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Recession punishes property market

Over the past 18 months, Auckland CBD vacancy rates have increased because of a combination of falling demand for office and retail space.

Tenants are looking to sublease or are just downsizing. Many are not renewing leases, fuelling vacancy rates. This is an important gauge to determine the supply and demand of space, which ultimately sets the price for rentals.

The impact of the recession on the property market is likely to roll over to next year and the completion of new buildings may cause more vacancies, pushing prices down further.

Auckland vacancy rates were at 13.30% in March and this is projected to worsen in the next 12 to 24 months depending on the recovery.

Another crucial impact on commercial property is the export and farming industries.

When the farming and tourism sectors do well, the property sector receives a boost as funds are distributed through the local economy.

It is important to note that this does not happen straight away, but takes up to a year to filter through. People use surplus funds to invest in property.

Supply and demand for commercial property is driven by three main factors, namely, residential interest rates, unemployment and immigration. These are inter-connected and impact on each other.

Unemployment

Traditionally, unemployment leads to reduced spending in the economy, aggravating recessionary conditions. This has a direct impact on property.

As businesses lose revenue, they lose confidence and reduce staff lost. This in effect means they would need less office and retail space and hence vacancy levels increase.

Areas of unemployment usually have a decreasing population and when this occurs, existing retail and office space suffer.

It is a vicious cycle, one that is not good for commercial property investors.

Unemployment also causes welfare payments to increase, affecting the property market and availability of money in the economy.

Interest rates

Interest rates have been low over the past year, providing the much-needed stimulus to the world economy. However, this may change as the Reserve Bank of New Zealand begins to increase rates.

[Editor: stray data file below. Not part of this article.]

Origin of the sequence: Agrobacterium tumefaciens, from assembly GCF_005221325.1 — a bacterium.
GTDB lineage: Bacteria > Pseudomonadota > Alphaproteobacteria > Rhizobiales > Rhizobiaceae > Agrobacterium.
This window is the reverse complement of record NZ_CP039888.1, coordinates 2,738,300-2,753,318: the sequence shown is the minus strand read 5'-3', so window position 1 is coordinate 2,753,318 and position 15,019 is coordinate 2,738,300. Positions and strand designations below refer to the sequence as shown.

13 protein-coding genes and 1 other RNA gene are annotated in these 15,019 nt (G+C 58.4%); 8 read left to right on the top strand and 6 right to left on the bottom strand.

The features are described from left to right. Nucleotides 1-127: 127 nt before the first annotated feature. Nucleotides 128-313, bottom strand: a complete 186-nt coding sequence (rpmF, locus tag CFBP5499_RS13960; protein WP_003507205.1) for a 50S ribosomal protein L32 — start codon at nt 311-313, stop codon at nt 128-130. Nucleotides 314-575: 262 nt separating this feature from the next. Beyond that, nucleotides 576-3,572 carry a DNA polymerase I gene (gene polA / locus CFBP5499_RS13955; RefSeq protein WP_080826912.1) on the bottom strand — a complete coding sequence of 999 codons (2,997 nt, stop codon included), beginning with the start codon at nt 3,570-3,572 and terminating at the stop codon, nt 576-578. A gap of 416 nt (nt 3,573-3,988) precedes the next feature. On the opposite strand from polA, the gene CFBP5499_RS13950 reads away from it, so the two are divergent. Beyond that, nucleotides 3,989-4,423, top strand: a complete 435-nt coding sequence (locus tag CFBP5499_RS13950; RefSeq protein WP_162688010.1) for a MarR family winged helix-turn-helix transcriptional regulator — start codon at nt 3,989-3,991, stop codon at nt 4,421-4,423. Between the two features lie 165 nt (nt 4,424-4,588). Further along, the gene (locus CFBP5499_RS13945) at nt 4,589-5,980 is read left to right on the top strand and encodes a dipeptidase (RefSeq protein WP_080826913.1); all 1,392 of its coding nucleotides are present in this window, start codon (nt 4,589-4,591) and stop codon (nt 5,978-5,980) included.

If interest rates reach 8% to 10%, many highly geared investors will have no choice but to sell. There could be a rush of forced sales and dumping of property from over-geared developers and investors.

This will create more opportunities for smart and experienced investors, although it may also lead to an oversupply of commercial stock, and drive values down.

We have enjoyed strong population growth over the past four to five years, this has directly impacted the property market, as demand for goods and services increase, and people look for businesses to purchase or take up vacant space.

Negative population growth could have a damaging effect on property, as this will slow the recovery process and demand will evaporate.

Auckland is the main location where a majority of new immigrants settle because of job opportunities and social networks. This will benefit the local property market.

Mahesh Ranchhod is a Director of the Ranchhod Group of Companies based in Auckland. Phone: (09) 3031353 Mobile: 021525569 Email: m.ranchhod@xtra.co.nz

The Group incorporates New Zealand and Australian Companies and Trusts designed to invest in commercial properties and manage them on both sides of the Tasman. The above article should be taken only as a guideline and not specific advice. Mr Ranchhod absolves himself along with the management and staff of Ranchhod Group of Companies and Indian Newslink of any responsibility or liability that may arise from the above article. Readers should seek professional advice before acting upon any information contained above.

www.ranchhodgroup.com

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